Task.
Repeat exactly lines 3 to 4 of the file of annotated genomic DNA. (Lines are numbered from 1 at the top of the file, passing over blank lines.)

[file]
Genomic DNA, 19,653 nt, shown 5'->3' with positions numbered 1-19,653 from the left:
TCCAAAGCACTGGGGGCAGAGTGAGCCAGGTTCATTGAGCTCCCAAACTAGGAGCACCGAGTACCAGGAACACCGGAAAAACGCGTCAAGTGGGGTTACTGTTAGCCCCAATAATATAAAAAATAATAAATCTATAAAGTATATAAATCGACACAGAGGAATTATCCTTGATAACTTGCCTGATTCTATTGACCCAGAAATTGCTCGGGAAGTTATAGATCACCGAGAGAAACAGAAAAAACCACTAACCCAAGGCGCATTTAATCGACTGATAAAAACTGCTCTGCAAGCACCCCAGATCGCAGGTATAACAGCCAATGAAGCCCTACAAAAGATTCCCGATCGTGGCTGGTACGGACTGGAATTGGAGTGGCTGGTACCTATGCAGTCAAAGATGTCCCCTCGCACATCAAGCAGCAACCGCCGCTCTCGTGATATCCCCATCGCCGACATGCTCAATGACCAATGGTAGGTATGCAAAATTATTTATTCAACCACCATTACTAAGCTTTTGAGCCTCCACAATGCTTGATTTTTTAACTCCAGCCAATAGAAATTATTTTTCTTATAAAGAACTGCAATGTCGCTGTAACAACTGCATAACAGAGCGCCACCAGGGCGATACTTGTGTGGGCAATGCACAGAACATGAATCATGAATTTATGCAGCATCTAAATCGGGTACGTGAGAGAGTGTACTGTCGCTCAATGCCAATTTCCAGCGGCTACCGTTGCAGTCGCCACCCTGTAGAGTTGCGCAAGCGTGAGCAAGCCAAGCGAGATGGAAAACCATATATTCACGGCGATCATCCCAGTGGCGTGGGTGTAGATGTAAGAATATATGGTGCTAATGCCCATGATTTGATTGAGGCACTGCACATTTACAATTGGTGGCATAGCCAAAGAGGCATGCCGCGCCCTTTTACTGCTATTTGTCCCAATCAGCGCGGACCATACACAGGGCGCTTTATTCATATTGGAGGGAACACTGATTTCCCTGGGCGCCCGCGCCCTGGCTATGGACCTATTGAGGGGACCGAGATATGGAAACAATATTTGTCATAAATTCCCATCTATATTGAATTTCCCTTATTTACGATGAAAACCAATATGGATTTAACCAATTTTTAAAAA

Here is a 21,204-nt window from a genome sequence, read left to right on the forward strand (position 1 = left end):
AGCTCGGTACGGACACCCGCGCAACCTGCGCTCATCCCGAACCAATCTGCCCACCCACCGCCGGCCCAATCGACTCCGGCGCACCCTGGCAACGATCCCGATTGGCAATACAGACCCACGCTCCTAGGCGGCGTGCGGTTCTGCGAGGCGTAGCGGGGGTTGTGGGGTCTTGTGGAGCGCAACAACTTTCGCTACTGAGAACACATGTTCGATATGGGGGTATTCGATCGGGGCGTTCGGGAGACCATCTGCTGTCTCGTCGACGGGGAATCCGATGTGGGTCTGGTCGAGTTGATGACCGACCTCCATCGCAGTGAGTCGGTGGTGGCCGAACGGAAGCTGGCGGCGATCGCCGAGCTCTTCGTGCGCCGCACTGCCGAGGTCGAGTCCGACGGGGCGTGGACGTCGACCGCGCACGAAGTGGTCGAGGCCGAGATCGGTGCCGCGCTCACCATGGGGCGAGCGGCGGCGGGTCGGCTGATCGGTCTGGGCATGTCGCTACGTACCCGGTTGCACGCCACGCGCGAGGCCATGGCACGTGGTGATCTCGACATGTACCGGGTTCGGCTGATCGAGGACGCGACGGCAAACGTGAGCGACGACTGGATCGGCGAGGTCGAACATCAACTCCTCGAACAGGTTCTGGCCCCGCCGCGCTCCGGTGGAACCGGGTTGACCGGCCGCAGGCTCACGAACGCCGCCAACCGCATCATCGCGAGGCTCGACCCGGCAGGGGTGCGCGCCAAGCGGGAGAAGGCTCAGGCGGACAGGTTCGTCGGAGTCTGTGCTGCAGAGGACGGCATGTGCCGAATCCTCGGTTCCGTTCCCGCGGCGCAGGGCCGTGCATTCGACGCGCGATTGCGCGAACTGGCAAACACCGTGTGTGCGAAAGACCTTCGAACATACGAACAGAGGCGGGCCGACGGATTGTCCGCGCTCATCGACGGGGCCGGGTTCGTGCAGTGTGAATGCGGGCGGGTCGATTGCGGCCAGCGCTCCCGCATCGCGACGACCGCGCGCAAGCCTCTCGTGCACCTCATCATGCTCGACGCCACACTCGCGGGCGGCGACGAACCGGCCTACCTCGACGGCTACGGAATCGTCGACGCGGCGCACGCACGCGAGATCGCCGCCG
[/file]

Here is a 21,204-nt window from a genome sequence, read left to right on the forward strand (position 1 = left end):
AGCTCGGTACGGACACCCGCGCAACCTGCGCTCATCCCGAACCAATCTGCCCACCCACCGCCGGCCCAATCGACTCCGGCGCACCCTGGCAACGATCCCGATTGGCAATACAGACCCACGCTCCTAGGCGGCGTGCGGTTCTGCGAGGCGTAGCGGGGGTTGTGGGGTCTTGTGGAGCGCAACAACTTTCGCTACTGAGAACACATGTTCGATATGGGGGTATTCGATCGGGGCGTTCGGGAGACCATCTGCTGTCTCGTCGACGGGGAATCCGATGTGGGTCTGGTCGAGTTGATGACCGACCTCCATCGCAGTGAGTCGGTGGTGGCCGAACGGAAGCTGGCGGCGATCGCCGAGCTCTTCGTGCGCCGCACTGCCGAGGTCGAGTCCGACGGGGCGTGGACGTCGACCGCGCACGAAGTGGTCGAGGCCGAGATCGGTGCCGCGCTCACCATGGGGCGAGCGGCGGCGGGTCGGCTGATCGGTCTGGGCATGTCGCTACGTACCCGGTTGCACGCCACGCGCGAGGCCATGGCACGTGGTGATCTCGACATGTACCGGGTTCGGCTGATCGAGGACGCGACGGCAAACGTGAGCGACGACTGGATCGGCGAGGTCGAACATCAACTCCTCGAACAGGTTCTGGCCCCGCCGCGCTCCGGTGGAACCGGGTTGACCGGCCGCAGGCTCACGAACGCCGCCAACCGCATCATCGCGAGGCTCGACCCGGCAGGGGTGCGCGCCAAGCGGGAGAAGGCTCAGGCGGACAGGTTCGTCGGAGTCTGTGCTGCAGAGGACGGCATGTGCCGAATCCTCGGTTCCGTTCCCGCGGCGCAGGGCCGTGCATTCGACGCGCGATTGCGCGAACTGGCAAACACCGTGTGTGCGAAAGACCTTCGAACATACGAACAGAGGCGGGCCGACGGATTGTCCGCGCTCATCGACGGGGCCGGGTTCGTGCAGTGTGAATGCGGGCGGGTCGATTGCGGCCAGCGCTCCCGCATCGCGACGACCGCGCGCAAGCCTCTCGTGCACCTCATCATGCTCGACGCCACACTCGCGGGCGGCGACGAACCGGCCTACCTCGACGGCTACGGAATCGTCGACGCGGCGCACGCACGCGAGATCGCCGCCG